In Part II, I will discuss the majority's disposition of the class-based animus requirement, although my comments will be brief because I have already treated this subject in my opinion for the panel majority.
Finally, Part III will address what I regard as the real motivation behind the majority's decision a fear that § 1985(3) threatens to mushroom into "a general federal tort law." The guiding spirit of today's decision is not methodical and dispassionate legal reasoning but unarticulated judicial distrust of Griffin v. Breckenridge, crystallized into a firm resolve that the reach of the statute and of Griffin must be strictly curbed. Thus, in Part III I will discuss some of the restraints that validly limit the sweep of § 1985(3). This discussion, I hope, will ameliorate judicial fears that Griffin will give rise to a new body of federal tort law, uncertain in dimension.
I. Independent Illegality
As the majority recognizes, the starting point for analysis must be the statute itself. Griffin listed four elements essential to a cause of action under § 1985(3). These requirements, paraphrased directly from the statute, are as follows:
To come within the legislation a complaint must allege that the defendants did (1) "conspire or go in disguise on the highway or on the premises of another" (2) "for the purpose of depriving, either directly or indirectly, any person or class of persons of the equal protection of the laws, or of equal privileges and immunities under the laws." It must then assert that one or more of the conspirators (3) did, or caused to be done, "any act in furtherance of the object of (the) conspiracy," whereby another was (4a) "injured in his person or property" or (4b) "deprived of having and exercising any right or privilege of a citizen of the United States."
403 U.S. at 102-03, 91 S.Ct. at 1798-99, 29 L.Ed.2d at 348.
The majority does not deny that three of the four elements are present in the instant case. McLellan has alleged a conspiracy, an act in furtherance of that conspiracy, and a resulting injury. Our sole concern is whether defendants' alleged conspiracy meets criterion (2), the motivation requirement of § 1985(3). Was the conspiracy formed "for the purpose of depriving (McLellan), either directly or indirectly . . . of the equal protection of the laws"?2 This brings us to the point at which I part company with the majority: whether, within the meaning of § 1985(3), the defendant conspirators could seek to deprive McLellan of the equal protection of the laws if their intended action was not illegal under some other law. With all deference, I am convinced that there is no requirement of independent illegality.
Certainly there is nothing on the face of the statute that would lend support to the majority's interpretation. In speaking of a conspiracy aimed at "depriving (the plaintiff) of the equal protection of the laws," the provision unambiguously directs attention to the plaintiff's rights under the law. It does not touch upon the particular defendant's duties under the law, except insofar as the plaintiff's rights may determine them. If it is true that the defendant's alleged activity must amount to a violation of the law independently of § 1985(3), that requirement must derive from a source outside the statutory text.3
The case law is equally unhelpful to the majority's view. When the Supreme Court in Griffin turned to the matter of whether the petitioners' complaint satisfied the motivation requirement of § 1985(3), it did not deal at all with the defendants' liability vel non under Mississippi law. Instead it discussed the plaintiffs' rights, and particularly their rights to "free speech, assembly, association, and movement." The Court did not intimate that the defendants' interferences with these federal rights could lead to § 1985(3) liability only because those interferences were independently illegal. When the Court referred to defendants' alleged "detention, threats, and battery" as establishing a cause of action, 403 U.S. at 103, 91 S.Ct. 1790, 29 L.Ed.2d at 349, it was discussing only the third criterion of the § 1985(3) cause of action, i. e., the necessity of an act in furtherance of the conspiracy. No one denies that the third criterion is met in the instant case.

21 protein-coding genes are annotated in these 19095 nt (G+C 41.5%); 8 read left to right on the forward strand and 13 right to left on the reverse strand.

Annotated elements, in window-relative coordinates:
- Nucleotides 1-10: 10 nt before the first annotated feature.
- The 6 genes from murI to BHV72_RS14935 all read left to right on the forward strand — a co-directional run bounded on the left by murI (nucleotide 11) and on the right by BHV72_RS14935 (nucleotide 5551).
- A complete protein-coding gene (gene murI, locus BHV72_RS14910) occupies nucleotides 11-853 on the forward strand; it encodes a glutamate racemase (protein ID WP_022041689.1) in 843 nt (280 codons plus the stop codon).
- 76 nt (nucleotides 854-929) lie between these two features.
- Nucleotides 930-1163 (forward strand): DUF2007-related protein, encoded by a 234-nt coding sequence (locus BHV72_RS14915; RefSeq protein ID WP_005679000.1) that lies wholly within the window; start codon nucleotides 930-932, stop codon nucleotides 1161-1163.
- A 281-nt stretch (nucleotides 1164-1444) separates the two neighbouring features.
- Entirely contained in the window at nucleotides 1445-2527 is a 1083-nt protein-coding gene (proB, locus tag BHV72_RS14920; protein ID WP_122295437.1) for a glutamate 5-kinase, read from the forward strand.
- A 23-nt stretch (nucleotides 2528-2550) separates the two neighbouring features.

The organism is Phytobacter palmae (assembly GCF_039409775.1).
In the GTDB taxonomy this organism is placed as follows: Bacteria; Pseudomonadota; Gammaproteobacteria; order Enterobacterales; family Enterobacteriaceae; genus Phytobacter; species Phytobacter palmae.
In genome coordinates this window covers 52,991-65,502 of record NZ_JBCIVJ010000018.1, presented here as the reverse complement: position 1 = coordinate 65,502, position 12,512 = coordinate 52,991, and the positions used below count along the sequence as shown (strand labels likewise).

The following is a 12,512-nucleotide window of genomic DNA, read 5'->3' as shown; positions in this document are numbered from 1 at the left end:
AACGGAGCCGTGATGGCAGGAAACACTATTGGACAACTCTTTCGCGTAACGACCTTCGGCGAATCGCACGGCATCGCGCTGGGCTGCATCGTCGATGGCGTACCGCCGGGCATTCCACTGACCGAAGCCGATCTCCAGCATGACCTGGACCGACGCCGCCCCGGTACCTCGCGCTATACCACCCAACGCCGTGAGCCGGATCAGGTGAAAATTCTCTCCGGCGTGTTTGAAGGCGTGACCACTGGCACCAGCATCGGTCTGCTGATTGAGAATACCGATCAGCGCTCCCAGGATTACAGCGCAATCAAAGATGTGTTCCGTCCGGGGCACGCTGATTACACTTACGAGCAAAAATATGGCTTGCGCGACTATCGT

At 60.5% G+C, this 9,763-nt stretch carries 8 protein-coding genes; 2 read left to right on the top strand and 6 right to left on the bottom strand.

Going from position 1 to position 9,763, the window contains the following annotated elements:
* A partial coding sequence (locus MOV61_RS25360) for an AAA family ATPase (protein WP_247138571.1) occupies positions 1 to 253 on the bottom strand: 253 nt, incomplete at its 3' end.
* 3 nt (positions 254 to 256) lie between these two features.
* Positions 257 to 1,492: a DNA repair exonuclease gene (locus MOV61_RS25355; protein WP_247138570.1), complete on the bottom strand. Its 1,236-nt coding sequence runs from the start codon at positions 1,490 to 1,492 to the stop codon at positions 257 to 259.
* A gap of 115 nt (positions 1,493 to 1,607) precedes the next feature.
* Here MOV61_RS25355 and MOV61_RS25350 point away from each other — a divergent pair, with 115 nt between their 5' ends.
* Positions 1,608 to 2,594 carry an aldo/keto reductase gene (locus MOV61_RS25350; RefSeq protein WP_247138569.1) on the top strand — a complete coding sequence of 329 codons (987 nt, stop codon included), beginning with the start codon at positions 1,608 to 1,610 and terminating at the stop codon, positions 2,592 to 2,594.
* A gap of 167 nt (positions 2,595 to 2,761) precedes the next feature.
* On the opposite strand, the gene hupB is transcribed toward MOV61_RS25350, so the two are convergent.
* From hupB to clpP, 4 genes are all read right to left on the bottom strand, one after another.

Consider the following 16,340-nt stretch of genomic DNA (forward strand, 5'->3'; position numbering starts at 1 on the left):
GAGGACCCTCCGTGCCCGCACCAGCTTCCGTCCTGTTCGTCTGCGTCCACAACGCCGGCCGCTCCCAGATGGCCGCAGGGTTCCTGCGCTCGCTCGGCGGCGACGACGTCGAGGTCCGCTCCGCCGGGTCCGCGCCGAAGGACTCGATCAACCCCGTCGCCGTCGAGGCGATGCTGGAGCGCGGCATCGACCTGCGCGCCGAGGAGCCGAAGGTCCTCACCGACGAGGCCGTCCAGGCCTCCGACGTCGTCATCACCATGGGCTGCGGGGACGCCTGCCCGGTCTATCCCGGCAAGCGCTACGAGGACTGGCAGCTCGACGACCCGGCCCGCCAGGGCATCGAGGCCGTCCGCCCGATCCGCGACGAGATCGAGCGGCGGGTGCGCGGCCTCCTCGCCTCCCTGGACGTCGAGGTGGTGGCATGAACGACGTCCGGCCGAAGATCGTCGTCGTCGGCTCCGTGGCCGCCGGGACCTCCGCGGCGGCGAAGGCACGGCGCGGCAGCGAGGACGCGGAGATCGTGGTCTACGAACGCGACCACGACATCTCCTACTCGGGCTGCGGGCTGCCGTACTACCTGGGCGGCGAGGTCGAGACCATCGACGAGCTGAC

As for lower court cases, Judge Tjoflat quotes from Lopez v. Arrowhead Ranches, 523 F.2d 924 (CA9, 1974). The complete relevant passage (indeed, even the portion quoted by Judge Tjoflat) is not phrased at all in terms of independent illegality of the conspirators' conduct but wholly in terms of the legal rights of the plaintiffs:
(P)laintiffs have no legal right or entitlement either to be hired by the private employers, or to be free of discrimination on the basis of alienage when seeking private employment. The sole potential source of such a legal right of which we are aware, Title VII's proscription of private employment discrimination on the basis of national origin, 42 U.S.C. § 2000e-2(a)(1), has been held not to bar discrimination on the basis of alienage. Having no legal right per se to be free of the discrimination, the conspiracy not to hire plaintiffs' class does not deprive them of the protection of the laws, and hence is not per se actionable under § 1985(3).
Id. at 927 (cite omitted; footnote omitted). The majority, by some alchemy of reading between the lines, transmutes this precise reference to an absence of rights in the plaintiff into a "thrust" defining the nature of defendants' breach, i. e., the breach must violate some other law.4